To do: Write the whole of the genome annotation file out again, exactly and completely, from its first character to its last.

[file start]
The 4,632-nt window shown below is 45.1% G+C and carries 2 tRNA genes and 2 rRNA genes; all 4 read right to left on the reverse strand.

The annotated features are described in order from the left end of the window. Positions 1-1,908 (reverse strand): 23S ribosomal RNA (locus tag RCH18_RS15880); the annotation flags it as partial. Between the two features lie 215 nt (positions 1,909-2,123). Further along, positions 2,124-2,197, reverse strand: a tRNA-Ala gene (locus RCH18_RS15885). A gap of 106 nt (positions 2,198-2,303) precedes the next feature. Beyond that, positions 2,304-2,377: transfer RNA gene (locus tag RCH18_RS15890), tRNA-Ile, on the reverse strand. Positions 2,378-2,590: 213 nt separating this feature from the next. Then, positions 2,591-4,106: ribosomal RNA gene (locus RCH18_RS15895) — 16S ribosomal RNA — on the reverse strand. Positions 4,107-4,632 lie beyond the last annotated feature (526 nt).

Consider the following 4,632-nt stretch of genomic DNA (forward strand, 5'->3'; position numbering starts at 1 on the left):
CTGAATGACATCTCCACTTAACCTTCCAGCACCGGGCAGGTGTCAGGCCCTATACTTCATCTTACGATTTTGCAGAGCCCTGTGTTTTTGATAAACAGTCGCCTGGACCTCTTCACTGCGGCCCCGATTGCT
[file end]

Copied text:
The 4,632-nt window shown below is 45.1% G+C and carries 2 tRNA genes and 2 rRNA genes; all 4 read right to left on the reverse strand.

The annotated features are described in order from the left end of the window. Positions 1-1,908 (reverse strand): 23S ribosomal RNA (locus tag RCH18_RS15880); the annotation flags it as partial. Between the two features lie 215 nt (positions 1,909-2,123). Further along, positions 2,124-2,197, reverse strand: a tRNA-Ala gene (locus RCH18_RS15885). A gap of 106 nt (positions 2,198-2,303) precedes the next feature. Beyond that, positions 2,304-2,377: transfer RNA gene (locus tag RCH18_RS15890), tRNA-Ile, on the reverse strand. Positions 2,378-2,590: 213 nt separating this feature from the next. Then, positions 2,591-4,106: ribosomal RNA gene (locus RCH18_RS15895) — 16S ribosomal RNA — on the reverse strand. Positions 4,107-4,632 lie beyond the last annotated feature (526 nt).

Consider the following 4,632-nt stretch of genomic DNA (forward strand, 5'->3'; position numbering starts at 1 on the left):
CTGAATGACATCTCCACTTAACCTTCCAGCACCGGGCAGGTGTCAGGCCCTATACTTCATCTTACGATTTTGCAGAGCCCTGTGTTTTTGATAAACAGTCGCCTGGACCTCTTCACTGCGGCCCCGATTGCT